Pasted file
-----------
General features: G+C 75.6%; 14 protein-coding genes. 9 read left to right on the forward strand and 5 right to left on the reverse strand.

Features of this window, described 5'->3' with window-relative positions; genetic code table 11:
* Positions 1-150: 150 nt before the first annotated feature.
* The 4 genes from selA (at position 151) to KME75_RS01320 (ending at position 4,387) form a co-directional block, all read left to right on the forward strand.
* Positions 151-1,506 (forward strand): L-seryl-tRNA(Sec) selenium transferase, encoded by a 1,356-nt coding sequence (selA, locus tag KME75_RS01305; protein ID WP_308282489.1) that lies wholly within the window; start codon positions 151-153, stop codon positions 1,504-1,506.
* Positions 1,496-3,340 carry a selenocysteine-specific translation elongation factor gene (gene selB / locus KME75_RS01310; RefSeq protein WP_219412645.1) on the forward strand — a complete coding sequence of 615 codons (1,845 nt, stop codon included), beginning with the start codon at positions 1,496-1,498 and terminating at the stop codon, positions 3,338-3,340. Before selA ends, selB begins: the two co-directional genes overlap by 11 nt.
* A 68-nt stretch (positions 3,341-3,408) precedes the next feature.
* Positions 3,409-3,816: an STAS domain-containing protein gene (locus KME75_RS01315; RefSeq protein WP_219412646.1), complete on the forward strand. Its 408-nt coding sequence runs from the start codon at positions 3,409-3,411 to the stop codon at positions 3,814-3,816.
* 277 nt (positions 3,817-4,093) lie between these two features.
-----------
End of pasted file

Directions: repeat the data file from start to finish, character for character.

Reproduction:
General features: G+C 75.6%; 14 protein-coding genes. 9 read left to right on the forward strand and 5 right to left on the reverse strand.

Features of this window, described 5'->3' with window-relative positions; genetic code table 11:
* Positions 1-150: 150 nt before the first annotated feature.
* The 4 genes from selA (at position 151) to KME75_RS01320 (ending at position 4,387) form a co-directional block, all read left to right on the forward strand.
* Positions 151-1,506 (forward strand): L-seryl-tRNA(Sec) selenium transferase, encoded by a 1,356-nt coding sequence (selA, locus tag KME75_RS01305; protein ID WP_308282489.1) that lies wholly within the window; start codon positions 151-153, stop codon positions 1,504-1,506.
* Positions 1,496-3,340 carry a selenocysteine-specific translation elongation factor gene (gene selB / locus KME75_RS01310; RefSeq protein WP_219412645.1) on the forward strand — a complete coding sequence of 615 codons (1,845 nt, stop codon included), beginning with the start codon at positions 1,496-1,498 and terminating at the stop codon, positions 3,338-3,340. Before selA ends, selB begins: the two co-directional genes overlap by 11 nt.
* A 68-nt stretch (positions 3,341-3,408) precedes the next feature.
* Positions 3,409-3,816: an STAS domain-containing protein gene (locus KME75_RS01315; RefSeq protein WP_219412646.1), complete on the forward strand. Its 408-nt coding sequence runs from the start codon at positions 3,409-3,411 to the stop codon at positions 3,814-3,816.
* 277 nt (positions 3,817-4,093) lie between these two features.